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Quote:
Originally Posted by kingbriani
how much of a difference will a bigger turbo(s) make to overall power on pump gas? i was under the impression the pressures were already close to the limit due to the high compression ratio.
There can be power gains with upgraded turbos due to the reduction in exhaust backpressure and improvements in VE. How much really depends on turbo matching and available octane. On pump gas, I'm guessing we could see 400whp or thereabouts. On race gas, one could get considerably more (beyond the limit of the block I'm guessing).

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      11-16-2006, 02:39 PM   #9
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Quote:
Originally Posted by shiv@vishnu
There can be power gains with upgraded turbos due to the reduction in exhaust backpressure and improvements in VE. How much really depends on turbo matching and available octane. On pump gas, I'm guessing we could see 400whp or thereabouts. On race gas, one could get considerably more (beyond the limit of the block I'm guessing).

-shiv
sorry for the newb question, but whats VE? the rest makes sense though. thanks for your valuable insight!

EDIT: So I did a search and found a website that kind of explains VE (Volumetric Efficiency)http://www.ztechz.net/id2.html. I'm still having some trouble wrapping my head around what exactly it represents though. I see the formulas to calculate VE as well as CFM but can't figure out exactly what they measure in reality.
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Last edited by kingbriani; 11-16-2006 at 02:59 PM.
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      11-17-2006, 05:19 PM   #10
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Quote:
Originally Posted by kingbriani
sorry for the newb question, but whats VE? the rest makes sense though. thanks for your valuable insight!

EDIT: So I did a search and found a website that kind of explains VE (Volumetric Efficiency)http://www.ztechz.net/id2.html. I'm still having some trouble wrapping my head around what exactly it represents though. I see the formulas to calculate VE as well as CFM but can't figure out exactly what they measure in reality.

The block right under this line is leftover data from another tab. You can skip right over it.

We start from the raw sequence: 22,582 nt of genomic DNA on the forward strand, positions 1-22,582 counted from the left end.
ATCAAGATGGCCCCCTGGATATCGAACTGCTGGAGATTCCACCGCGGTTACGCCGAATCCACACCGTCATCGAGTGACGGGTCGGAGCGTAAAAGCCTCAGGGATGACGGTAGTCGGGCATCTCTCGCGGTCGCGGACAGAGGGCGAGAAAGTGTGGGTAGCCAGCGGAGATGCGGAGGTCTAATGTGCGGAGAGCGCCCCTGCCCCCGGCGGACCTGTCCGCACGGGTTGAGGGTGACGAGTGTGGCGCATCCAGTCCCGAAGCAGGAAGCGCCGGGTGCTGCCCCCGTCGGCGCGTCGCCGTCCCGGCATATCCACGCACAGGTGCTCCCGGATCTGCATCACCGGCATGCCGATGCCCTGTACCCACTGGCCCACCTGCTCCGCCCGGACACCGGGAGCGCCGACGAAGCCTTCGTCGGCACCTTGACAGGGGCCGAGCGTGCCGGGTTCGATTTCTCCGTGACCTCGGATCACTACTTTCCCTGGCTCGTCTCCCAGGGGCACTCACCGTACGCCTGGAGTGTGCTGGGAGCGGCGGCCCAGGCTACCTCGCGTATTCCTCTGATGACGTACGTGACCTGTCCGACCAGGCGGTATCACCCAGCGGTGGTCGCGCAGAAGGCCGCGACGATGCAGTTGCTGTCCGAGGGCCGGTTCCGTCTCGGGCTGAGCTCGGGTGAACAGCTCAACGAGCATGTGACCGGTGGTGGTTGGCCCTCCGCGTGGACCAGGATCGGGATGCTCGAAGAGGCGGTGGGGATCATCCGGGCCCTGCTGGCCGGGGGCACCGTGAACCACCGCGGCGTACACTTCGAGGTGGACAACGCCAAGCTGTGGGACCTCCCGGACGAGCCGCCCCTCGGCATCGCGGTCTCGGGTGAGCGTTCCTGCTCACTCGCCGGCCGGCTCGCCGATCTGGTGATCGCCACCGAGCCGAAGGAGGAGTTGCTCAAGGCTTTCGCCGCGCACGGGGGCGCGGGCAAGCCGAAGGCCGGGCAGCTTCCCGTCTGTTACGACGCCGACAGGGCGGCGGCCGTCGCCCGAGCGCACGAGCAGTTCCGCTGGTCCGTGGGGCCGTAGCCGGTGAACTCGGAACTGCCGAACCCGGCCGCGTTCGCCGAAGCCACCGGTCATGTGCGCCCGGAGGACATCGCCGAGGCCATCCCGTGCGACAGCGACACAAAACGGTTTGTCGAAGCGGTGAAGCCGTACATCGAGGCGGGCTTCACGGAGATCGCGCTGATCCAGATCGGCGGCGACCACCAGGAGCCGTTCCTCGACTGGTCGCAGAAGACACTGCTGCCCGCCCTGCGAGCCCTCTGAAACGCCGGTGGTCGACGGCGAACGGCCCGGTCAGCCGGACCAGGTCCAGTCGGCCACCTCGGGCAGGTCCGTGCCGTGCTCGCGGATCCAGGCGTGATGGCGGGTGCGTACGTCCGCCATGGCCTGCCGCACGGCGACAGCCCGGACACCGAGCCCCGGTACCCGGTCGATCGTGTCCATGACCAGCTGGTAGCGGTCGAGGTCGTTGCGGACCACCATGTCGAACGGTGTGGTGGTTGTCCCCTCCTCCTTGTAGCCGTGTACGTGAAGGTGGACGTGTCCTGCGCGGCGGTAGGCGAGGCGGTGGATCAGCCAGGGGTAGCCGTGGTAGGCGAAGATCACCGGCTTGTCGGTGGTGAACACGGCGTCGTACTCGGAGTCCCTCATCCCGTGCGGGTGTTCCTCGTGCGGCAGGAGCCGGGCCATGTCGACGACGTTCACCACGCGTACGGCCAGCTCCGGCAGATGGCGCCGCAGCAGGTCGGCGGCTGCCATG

so no answers huh? was it a dumb question or a hard question?
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      11-17-2006, 06:27 PM   #11
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VE is a measure of how effectively the cylinder fills/emptys with each cycle.

a low VE means that there's more gas that is in the cylinder that was also in the cylinder last combustion cycle.

a perfect 100% VE is 100% fresh fuel/air that is 100% exhausted
(impossible, but closer is better)
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      11-17-2006, 06:33 PM   #12
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Quote:
Originally Posted by ward
VE is a measure of how effectively the cylinder fills/emptys with each cycle.

a low VE means that there's more gas that is in the cylinder that was also in the cylinder last combustion cycle.

a perfect 100% VE is 100% fresh fuel/air that is 100% exhausted
(impossible, but closer is better)
ok awesome that makes sense. thanks for putting it in layman's terms! so a bigger turbo will not only help to cram more fresh air into the cylinder, it will also not create as much of a restriction on the exiting exhaust so more can get out between combustion cycles. makes sense.